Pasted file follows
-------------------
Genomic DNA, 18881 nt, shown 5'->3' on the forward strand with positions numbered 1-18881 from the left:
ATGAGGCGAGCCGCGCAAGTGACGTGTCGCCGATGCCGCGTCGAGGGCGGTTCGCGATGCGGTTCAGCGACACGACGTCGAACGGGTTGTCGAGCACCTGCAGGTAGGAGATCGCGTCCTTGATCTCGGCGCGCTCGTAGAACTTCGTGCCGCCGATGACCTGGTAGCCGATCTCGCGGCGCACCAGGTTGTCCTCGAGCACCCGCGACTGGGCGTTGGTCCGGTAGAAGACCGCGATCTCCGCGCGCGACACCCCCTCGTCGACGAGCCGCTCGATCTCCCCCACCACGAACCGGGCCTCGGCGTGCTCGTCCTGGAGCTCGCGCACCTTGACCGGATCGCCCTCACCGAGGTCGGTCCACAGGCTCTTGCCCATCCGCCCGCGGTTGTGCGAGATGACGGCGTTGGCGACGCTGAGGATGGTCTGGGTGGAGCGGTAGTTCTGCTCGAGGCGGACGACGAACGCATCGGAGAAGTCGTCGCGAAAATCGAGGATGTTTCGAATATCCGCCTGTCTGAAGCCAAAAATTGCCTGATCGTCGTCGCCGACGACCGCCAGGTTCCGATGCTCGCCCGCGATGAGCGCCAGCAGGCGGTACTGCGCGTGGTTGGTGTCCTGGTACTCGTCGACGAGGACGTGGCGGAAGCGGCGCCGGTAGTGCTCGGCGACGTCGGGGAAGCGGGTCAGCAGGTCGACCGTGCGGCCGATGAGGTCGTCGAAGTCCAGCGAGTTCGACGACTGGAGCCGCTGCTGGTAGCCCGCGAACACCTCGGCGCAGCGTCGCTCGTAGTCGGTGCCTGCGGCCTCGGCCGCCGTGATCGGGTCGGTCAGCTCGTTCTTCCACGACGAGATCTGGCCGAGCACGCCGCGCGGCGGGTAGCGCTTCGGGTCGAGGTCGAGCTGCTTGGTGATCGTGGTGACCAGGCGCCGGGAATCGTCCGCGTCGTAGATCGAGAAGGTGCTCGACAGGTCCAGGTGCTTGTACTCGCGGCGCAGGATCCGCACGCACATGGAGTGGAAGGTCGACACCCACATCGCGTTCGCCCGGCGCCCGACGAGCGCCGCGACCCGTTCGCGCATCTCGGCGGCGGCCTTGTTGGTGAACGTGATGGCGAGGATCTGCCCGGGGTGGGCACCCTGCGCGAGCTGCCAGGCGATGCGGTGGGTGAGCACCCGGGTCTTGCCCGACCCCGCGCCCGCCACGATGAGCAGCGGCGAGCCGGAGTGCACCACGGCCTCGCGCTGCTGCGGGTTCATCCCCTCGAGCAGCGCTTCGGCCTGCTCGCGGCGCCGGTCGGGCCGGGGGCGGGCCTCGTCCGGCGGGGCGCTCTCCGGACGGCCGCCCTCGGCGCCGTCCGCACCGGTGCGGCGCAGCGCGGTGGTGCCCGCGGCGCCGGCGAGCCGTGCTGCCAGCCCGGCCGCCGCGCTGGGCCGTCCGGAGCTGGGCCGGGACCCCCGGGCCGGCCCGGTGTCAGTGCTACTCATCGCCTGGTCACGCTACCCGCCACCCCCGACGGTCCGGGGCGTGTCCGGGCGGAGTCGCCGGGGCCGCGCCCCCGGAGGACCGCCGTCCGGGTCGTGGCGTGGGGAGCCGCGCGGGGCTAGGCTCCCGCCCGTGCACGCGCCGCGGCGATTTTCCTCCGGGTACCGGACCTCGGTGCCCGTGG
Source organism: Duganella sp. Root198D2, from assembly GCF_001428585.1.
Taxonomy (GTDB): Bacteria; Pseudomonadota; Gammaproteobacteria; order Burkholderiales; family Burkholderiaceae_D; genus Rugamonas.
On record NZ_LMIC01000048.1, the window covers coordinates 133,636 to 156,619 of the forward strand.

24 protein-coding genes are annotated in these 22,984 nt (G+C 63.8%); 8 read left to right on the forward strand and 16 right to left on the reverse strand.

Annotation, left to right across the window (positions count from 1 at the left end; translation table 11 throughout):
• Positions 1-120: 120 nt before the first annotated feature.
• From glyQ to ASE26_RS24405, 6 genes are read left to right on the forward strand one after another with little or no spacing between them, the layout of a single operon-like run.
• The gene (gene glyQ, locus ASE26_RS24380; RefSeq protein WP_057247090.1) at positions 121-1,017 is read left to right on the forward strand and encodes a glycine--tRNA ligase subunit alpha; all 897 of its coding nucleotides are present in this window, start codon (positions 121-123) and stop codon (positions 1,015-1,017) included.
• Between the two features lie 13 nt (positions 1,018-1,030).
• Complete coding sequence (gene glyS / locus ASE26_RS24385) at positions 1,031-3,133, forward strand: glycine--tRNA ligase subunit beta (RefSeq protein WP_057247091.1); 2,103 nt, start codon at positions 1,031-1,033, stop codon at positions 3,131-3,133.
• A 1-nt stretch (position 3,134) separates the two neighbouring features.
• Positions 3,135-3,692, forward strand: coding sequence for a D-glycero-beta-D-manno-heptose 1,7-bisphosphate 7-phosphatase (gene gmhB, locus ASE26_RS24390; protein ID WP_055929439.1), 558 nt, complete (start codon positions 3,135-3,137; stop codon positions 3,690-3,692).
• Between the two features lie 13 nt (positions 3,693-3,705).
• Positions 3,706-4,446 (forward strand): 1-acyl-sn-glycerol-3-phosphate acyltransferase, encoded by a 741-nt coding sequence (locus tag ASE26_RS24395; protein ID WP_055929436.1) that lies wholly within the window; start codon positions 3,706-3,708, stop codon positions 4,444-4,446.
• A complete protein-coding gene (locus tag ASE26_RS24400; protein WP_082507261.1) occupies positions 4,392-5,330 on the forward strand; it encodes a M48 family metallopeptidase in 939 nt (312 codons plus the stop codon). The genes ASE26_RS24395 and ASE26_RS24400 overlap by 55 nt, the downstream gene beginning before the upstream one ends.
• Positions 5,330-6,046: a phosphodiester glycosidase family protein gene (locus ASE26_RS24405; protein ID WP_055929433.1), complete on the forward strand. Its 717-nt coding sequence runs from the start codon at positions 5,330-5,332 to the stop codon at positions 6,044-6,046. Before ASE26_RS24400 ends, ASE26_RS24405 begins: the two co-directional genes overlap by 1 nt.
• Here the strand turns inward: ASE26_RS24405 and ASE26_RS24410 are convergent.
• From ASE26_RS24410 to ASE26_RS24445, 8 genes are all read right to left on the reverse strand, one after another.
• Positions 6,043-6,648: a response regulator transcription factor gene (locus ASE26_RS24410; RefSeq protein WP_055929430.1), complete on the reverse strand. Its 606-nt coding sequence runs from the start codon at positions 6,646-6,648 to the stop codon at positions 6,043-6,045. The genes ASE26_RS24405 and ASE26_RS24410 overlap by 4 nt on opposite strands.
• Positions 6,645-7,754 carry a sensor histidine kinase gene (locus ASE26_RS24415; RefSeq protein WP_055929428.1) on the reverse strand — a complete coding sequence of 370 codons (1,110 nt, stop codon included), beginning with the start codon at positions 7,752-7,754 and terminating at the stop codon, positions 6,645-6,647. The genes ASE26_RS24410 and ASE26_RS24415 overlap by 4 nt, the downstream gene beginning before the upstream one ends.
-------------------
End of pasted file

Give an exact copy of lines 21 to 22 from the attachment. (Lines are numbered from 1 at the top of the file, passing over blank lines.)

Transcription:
• Positions 6,043-6,648: a response regulator transcription factor gene (locus ASE26_RS24410; RefSeq protein WP_055929430.1), complete on the reverse strand. Its 606-nt coding sequence runs from the start codon at positions 6,646-6,648 to the stop codon at positions 6,043-6,045. The genes ASE26_RS24405 and ASE26_RS24410 overlap by 4 nt on opposite strands.
• Positions 6,645-7,754 carry a sensor histidine kinase gene (locus ASE26_RS24415; RefSeq protein WP_055929428.1) on the reverse strand — a complete coding sequence of 370 codons (1,110 nt, stop codon included), beginning with the start codon at positions 7,752-7,754 and terminating at the stop codon, positions 6,645-6,647. The genes ASE26_RS24410 and ASE26_RS24415 overlap by 4 nt, the downstream gene beginning before the upstream one ends.